With world news lately dominated by tedious stories of war and political intrigue, it was truly refreshing to read this morning about the Brits honoring one of their greatest: Oscar Wilde, named in a poll of 3,000 people to be Britain's greatest wit. My first introduction to Oscar Wilde was back in the early 90s when I was a graduate student. A fellow classmate from the Netherlands made a reference to the play The Importance of Being Earnest, upon which I went out and bought a copy of the Irishman's collected writings. Without knowing anything of Wilde's sexuality, (and still in denial over my own) I was completely captivated by the power of his language, the way it contrived nothing and everything all at once. (A year later in Paris, I visited his grave at Pere Lachaise Cemetery to pay my respects.)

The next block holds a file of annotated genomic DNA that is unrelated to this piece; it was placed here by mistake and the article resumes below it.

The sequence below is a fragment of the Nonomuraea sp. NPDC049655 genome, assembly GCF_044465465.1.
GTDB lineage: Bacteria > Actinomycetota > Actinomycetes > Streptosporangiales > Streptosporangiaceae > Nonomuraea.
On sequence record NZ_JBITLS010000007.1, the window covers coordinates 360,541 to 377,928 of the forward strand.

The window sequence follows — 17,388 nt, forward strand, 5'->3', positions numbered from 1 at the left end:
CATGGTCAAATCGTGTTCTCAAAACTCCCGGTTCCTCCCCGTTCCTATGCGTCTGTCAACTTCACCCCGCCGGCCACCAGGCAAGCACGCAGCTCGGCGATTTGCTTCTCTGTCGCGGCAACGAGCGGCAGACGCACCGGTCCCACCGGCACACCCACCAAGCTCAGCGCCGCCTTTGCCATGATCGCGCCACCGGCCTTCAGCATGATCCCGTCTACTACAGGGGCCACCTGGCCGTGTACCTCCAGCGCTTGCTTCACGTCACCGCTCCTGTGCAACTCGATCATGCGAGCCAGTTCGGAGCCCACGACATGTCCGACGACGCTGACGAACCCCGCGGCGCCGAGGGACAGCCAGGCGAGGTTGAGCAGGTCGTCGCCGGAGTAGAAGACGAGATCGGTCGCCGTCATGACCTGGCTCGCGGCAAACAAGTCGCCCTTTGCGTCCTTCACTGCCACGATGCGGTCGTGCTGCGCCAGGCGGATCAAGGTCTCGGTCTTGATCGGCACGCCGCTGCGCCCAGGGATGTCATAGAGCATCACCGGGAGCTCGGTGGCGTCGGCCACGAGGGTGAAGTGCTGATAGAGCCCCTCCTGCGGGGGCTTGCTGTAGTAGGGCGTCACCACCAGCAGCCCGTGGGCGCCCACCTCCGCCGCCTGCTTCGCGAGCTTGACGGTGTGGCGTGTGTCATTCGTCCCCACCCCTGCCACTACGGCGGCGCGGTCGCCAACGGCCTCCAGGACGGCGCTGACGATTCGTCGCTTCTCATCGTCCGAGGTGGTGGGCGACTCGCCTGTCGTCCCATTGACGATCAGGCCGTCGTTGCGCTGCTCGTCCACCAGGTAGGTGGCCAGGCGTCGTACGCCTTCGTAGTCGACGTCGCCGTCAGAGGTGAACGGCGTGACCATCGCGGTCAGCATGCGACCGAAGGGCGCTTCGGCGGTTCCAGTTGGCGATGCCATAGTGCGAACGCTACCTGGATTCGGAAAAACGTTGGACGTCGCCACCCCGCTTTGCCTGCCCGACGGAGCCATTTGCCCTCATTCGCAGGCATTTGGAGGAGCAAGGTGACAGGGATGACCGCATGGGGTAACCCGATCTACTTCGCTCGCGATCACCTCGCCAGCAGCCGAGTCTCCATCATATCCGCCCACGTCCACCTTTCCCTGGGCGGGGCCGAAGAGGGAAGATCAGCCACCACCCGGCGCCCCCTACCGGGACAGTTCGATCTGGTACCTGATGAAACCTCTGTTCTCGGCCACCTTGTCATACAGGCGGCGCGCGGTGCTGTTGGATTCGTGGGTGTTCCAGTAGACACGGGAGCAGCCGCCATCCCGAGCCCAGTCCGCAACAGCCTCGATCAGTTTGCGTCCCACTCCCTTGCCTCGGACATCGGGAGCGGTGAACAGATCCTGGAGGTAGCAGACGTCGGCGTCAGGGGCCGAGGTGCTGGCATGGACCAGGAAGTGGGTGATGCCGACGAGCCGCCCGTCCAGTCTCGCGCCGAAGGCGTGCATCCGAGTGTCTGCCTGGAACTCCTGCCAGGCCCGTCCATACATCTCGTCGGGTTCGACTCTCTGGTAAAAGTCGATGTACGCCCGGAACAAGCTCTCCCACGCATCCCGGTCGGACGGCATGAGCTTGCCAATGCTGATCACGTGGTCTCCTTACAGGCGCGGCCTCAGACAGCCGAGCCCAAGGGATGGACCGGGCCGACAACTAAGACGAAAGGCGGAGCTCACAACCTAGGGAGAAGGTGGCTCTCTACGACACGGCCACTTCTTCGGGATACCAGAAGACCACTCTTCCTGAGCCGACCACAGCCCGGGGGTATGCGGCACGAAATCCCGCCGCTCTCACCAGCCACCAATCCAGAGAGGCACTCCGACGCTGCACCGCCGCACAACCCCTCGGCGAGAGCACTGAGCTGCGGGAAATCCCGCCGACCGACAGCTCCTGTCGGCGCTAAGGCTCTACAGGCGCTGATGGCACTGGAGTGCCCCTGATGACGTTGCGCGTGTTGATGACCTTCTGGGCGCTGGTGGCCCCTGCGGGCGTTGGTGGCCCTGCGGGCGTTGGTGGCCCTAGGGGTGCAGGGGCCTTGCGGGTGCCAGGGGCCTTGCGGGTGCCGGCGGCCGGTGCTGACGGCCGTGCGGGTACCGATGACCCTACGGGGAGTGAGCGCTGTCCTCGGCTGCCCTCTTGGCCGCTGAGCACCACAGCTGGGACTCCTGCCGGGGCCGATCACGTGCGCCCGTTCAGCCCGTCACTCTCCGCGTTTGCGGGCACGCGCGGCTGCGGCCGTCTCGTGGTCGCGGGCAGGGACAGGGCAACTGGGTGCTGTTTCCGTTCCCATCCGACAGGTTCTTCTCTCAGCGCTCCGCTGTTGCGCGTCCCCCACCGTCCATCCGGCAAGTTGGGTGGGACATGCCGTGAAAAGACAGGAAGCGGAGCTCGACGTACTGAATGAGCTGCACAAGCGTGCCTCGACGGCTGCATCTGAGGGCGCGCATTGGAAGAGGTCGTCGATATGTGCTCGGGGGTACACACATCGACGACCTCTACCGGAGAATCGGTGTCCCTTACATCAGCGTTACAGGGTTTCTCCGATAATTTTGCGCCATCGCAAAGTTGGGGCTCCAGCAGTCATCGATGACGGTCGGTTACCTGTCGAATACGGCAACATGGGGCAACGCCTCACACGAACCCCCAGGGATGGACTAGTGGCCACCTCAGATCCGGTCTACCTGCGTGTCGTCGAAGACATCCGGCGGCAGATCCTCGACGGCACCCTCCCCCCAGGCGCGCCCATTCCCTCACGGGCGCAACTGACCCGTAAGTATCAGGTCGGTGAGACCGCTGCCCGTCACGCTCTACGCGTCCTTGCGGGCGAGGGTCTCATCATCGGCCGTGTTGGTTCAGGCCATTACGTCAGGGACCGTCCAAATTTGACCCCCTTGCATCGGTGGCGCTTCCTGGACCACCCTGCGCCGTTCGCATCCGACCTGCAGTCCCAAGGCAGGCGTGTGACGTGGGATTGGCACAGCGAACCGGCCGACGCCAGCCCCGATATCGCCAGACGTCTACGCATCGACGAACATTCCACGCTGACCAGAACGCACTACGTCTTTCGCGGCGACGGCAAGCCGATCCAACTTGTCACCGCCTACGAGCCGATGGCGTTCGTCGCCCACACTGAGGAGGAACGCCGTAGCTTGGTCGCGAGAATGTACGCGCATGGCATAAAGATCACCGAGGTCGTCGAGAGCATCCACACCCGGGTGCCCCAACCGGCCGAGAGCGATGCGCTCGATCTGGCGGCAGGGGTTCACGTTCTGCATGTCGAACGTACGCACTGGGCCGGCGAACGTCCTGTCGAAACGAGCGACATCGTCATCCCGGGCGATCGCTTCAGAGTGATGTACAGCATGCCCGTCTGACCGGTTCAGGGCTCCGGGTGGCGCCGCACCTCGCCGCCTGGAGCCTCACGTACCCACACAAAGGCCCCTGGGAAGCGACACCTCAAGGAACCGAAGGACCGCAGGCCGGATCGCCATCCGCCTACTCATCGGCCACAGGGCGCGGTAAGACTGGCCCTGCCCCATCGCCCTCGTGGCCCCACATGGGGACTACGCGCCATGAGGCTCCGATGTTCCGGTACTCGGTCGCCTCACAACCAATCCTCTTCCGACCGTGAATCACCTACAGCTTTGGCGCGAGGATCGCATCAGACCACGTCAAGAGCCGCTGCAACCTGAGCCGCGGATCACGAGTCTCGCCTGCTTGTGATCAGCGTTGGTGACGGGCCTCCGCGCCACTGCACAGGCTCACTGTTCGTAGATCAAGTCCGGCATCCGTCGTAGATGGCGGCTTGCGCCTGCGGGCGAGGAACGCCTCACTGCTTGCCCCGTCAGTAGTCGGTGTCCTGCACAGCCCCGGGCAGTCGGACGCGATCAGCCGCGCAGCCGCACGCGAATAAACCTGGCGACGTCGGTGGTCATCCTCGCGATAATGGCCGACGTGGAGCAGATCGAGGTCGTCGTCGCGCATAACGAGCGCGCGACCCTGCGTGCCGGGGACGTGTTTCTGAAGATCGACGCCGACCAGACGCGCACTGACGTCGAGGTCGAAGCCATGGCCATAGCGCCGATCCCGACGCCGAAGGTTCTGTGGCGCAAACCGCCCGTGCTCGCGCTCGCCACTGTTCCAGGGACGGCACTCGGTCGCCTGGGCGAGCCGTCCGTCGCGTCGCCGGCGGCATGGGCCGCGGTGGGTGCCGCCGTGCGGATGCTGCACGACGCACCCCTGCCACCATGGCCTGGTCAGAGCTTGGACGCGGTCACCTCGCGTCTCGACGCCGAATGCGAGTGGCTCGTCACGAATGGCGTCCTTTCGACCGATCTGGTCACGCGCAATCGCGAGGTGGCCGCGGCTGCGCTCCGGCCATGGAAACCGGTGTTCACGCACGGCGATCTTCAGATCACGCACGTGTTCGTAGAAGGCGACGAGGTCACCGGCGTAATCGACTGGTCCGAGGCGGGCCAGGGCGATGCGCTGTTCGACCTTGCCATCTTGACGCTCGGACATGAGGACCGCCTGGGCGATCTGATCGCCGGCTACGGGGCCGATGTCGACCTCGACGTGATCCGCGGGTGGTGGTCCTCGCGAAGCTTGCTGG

Although a celebrated playwright in the 1890s, Wilde was eventually brought to trial for his gay lifestyle; convicted; and imprisoned. The years in jail were not kind to him, and he would only live two more years as a free man. On his death bed, he is reported to have said: "Either those curtains go, or I do." Money and friends had deserted him in the end, but his wit and style served him until the last. Indeed, money and friends will come and go but once you lose yourself, you have nothing. Wilde was proud to know it then. I am humbled to know it now.